I respectfully share this topic because it's important that all employees, as well as other segments of the community, understand what's being done to alleviate bullying within the KCPD.

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Friday, January 6, 2017

What the "48-hour rule" really looks like after an officer-involved shooting

The year 2016 brought about many positive changes in policing across the country. Locally, I’ve shared many of the ways we’ve updated our training over the past few years on everything from de-escalation to emotional proximity.

Despite top-notch training, police still are sometimes required to respond with deadly force. Earlier this year, I explained what happens in the investigation of an officer-involved shooting. I want to continue to address potential issues that have cropped up elsewhere before they become a point of contention in Kansas City. This past year, police departments in major cities have changed their policies regarding the so-called 48-hour rule for officers involved in a shooting to make a statement. In some places, these rules held that officers who had used deadly force could not be interviewed by investigators until 48 hours after the incident.

Let me first say that is not the case in Kansas City. Officers involved in a shooting here have up to 48 hours after the incident to voluntarily make a statement. Nothing prohibits them from coming in earlier. They can go straight from the scene to Headquarters to describe what happened, if they choose. Should the need arise to obtain a formal statement sooner rather than later for the purposes of filing charges and/or keeping a suspect in custody, officers are asked to make reasonable efforts to provide a statement to the Department within the timeframe necessary for filing charges.

We’ve heard criticism such as, “Well if I shot somebody, I’d be put in custody and taken to Headquarters and asked to give a statement.” If there was clear evidence of criminal wrong-doing, yes, you would. So would a police officer. If evidence at the scene indicates a police officer violated the law when using force, that officer also would be taken into custody and questioned. And both you and the officer would have the right to refuse to say anything. That’s why, upon arrest, police say, “You have the right to remain silent.” Both you and the officer would be presented with a Miranda form, and both of you could refuse to sign it and refuse to speak to detectives. And both the officer and you would have the right to legal representation should either of you decide to speak to detectives. Both cases would be considered criminal investigations.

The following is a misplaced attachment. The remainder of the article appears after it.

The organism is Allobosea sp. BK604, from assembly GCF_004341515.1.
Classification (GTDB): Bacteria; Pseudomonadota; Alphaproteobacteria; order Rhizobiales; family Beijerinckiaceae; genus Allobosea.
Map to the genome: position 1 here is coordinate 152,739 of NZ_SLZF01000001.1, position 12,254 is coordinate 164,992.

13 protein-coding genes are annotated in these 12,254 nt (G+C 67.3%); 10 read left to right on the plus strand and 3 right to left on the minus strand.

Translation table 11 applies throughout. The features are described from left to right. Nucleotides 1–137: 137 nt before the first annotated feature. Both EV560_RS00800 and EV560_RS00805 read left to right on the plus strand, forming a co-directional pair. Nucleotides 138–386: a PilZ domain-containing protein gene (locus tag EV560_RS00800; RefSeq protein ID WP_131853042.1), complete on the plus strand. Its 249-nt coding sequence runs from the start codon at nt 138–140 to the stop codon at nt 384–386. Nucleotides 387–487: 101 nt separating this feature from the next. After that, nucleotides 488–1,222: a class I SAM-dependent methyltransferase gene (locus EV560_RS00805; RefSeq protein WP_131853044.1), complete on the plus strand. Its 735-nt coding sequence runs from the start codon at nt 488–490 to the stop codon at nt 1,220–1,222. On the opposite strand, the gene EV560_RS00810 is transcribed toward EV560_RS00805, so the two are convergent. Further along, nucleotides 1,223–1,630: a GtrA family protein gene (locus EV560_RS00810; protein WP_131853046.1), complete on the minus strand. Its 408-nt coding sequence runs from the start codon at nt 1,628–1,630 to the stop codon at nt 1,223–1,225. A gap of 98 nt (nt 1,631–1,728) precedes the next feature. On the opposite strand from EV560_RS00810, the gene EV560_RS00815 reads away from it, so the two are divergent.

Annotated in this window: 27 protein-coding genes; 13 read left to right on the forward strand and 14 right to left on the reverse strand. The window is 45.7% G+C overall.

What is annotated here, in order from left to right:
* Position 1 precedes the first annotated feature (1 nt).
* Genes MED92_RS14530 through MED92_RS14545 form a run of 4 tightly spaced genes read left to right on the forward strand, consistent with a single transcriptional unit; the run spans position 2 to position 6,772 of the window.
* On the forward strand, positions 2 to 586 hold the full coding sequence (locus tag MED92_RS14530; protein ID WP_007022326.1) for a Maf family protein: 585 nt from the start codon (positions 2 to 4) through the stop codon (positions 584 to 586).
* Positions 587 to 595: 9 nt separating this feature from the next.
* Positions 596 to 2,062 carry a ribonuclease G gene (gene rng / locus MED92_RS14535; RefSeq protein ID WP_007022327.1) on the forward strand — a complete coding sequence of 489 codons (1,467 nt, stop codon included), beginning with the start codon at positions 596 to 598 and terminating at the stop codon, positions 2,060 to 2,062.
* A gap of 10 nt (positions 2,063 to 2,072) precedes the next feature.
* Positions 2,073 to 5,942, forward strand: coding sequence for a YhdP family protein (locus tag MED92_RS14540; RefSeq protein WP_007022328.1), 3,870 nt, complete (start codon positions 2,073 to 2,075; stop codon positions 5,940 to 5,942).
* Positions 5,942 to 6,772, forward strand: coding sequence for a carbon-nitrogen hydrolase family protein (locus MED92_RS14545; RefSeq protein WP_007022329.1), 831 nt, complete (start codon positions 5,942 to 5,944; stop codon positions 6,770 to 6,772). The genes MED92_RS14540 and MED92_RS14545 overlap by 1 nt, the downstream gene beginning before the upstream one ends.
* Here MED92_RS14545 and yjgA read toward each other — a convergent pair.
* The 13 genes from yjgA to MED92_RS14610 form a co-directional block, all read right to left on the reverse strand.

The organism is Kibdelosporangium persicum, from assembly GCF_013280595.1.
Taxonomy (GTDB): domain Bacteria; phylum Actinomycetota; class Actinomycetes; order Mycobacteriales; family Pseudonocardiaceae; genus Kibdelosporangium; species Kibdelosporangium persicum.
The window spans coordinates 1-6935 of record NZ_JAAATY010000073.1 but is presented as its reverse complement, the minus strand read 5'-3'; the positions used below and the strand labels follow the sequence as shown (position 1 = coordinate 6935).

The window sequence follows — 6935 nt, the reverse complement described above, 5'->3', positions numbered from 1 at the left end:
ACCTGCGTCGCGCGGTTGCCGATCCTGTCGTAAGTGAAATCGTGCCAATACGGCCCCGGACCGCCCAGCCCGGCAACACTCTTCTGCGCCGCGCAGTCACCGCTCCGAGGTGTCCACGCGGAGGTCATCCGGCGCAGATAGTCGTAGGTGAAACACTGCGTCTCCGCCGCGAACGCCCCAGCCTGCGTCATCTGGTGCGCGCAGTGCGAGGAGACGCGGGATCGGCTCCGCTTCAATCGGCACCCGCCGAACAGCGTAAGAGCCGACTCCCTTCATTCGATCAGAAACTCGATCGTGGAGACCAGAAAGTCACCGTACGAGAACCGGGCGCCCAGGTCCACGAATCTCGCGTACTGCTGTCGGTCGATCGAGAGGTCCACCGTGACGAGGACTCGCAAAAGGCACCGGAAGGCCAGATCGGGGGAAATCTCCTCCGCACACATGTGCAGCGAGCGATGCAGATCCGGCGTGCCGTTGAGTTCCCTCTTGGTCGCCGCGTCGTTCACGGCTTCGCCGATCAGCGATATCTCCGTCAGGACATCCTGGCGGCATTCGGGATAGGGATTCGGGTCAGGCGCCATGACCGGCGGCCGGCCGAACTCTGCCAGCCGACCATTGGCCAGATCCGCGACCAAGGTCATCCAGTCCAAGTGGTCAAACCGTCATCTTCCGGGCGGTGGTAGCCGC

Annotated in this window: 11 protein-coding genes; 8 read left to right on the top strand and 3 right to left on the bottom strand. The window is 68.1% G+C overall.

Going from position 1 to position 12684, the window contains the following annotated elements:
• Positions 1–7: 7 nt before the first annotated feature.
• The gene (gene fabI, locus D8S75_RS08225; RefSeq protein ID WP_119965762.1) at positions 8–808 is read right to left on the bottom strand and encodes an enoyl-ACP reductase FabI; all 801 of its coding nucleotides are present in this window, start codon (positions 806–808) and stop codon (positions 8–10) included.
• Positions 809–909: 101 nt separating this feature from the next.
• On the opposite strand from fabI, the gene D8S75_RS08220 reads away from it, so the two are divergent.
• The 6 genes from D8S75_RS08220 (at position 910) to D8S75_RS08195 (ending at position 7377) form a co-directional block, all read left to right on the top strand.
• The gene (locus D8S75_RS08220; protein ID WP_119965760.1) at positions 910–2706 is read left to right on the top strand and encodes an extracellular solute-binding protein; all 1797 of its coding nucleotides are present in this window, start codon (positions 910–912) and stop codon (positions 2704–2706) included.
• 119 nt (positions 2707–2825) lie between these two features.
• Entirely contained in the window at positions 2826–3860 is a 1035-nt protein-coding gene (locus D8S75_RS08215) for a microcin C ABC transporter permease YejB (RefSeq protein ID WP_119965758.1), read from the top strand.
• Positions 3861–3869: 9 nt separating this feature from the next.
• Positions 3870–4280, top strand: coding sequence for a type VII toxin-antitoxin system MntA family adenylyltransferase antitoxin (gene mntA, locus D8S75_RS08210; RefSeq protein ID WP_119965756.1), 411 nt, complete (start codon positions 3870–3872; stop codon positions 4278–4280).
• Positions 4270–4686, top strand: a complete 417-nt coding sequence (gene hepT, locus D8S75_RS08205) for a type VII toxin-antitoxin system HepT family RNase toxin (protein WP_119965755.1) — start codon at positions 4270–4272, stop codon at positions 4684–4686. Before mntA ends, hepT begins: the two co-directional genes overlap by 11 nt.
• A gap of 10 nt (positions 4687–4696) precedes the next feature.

On the flipside, if you shot a person in self-defense, and initial investigation determined that you acted lawfully, you would be given time (say, up to 48 hours) to come in and give a statement to police. A police officer who, upon initial investigation, also appears to have acted in self-defense gets the same treatment.

There have been numerous and sometimes conflicting studies on when the best time is for someone involved in a traumatic incident to make a statement: when their recall is most accurate, when might be most impactful on their mental health and a number of other factors. I’m not going to get into those here. I just wanted to provide some insight into how the “48-hour rule” following an officer-involved shooting in Kansas City really works. Fundamentally, a resident who shoots someone in self-defense is treated the same way an officer would be, and vice versa. Police officers have the same constitutional rights as any other citizen. 

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Thursday, December 29, 2016

Gun safety training can prevent deaths and injuries in 2017

A change in state law will go into effect on Jan. 1 that will have a large impact on firearms possession in Missouri. This was a law I opposed in the 2016 legislative session, but now that it has become a reality, the best we can do is urge people to please be safe.

Senate Bill 656 eliminated the need for anyone age 19 or older to secure a permit to acquire and carry a firearm, among other provisions. Previous concealed carry laws required those seeking to carry a firearm to complete a training course that teaches gun owners how to safely and responsibly carry, shoot and store firearms. That is a very reasonable and appropriate step for possessing a deadly weapon. Our own officers spend months in the Police Academy learning how to properly handle a gun and then get updated firearms training twice annually.